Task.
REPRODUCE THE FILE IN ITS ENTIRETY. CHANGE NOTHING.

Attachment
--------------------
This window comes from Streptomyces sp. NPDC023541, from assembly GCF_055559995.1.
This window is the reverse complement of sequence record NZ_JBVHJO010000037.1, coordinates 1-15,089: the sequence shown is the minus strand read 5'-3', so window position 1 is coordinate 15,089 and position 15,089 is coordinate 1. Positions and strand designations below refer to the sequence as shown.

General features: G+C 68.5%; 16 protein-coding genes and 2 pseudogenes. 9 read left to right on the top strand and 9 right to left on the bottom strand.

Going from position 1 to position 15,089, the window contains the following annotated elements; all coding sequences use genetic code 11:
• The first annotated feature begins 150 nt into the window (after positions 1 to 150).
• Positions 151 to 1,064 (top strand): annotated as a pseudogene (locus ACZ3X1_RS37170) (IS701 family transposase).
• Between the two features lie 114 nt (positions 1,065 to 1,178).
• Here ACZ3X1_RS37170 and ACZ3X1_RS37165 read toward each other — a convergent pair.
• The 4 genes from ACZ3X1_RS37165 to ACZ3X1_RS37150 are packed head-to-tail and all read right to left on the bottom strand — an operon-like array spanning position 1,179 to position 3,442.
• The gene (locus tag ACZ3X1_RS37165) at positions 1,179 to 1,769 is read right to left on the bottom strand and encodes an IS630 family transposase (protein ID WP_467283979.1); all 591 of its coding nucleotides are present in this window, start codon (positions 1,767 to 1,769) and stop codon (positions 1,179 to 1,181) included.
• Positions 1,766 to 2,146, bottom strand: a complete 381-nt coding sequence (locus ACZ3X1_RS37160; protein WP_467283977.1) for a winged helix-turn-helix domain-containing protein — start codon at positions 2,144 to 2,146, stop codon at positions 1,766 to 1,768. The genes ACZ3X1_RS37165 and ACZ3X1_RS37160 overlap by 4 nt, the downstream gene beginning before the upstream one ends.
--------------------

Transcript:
This window comes from Streptomyces sp. NPDC023541, from assembly GCF_055559995.1.
This window is the reverse complement of sequence record NZ_JBVHJO010000037.1, coordinates 1-15,089: the sequence shown is the minus strand read 5'-3', so window position 1 is coordinate 15,089 and position 15,089 is coordinate 1. Positions and strand designations below refer to the sequence as shown.

General features: G+C 68.5%; 16 protein-coding genes and 2 pseudogenes. 9 read left to right on the top strand and 9 right to left on the bottom strand.

Going from position 1 to position 15,089, the window contains the following annotated elements; all coding sequences use genetic code 11:
• The first annotated feature begins 150 nt into the window (after positions 1 to 150).
• Positions 151 to 1,064 (top strand): annotated as a pseudogene (locus ACZ3X1_RS37170) (IS701 family transposase).
• Between the two features lie 114 nt (positions 1,065 to 1,178).
• Here ACZ3X1_RS37170 and ACZ3X1_RS37165 read toward each other — a convergent pair.
• The 4 genes from ACZ3X1_RS37165 to ACZ3X1_RS37150 are packed head-to-tail and all read right to left on the bottom strand — an operon-like array spanning position 1,179 to position 3,442.
• The gene (locus tag ACZ3X1_RS37165) at positions 1,179 to 1,769 is read right to left on the bottom strand and encodes an IS630 family transposase (protein ID WP_467283979.1); all 591 of its coding nucleotides are present in this window, start codon (positions 1,767 to 1,769) and stop codon (positions 1,179 to 1,181) included.
• Positions 1,766 to 2,146, bottom strand: a complete 381-nt coding sequence (locus ACZ3X1_RS37160; protein WP_467283977.1) for a winged helix-turn-helix domain-containing protein — start codon at positions 2,144 to 2,146, stop codon at positions 1,766 to 1,768. The genes ACZ3X1_RS37165 and ACZ3X1_RS37160 overlap by 4 nt, the downstream gene beginning before the upstream one ends.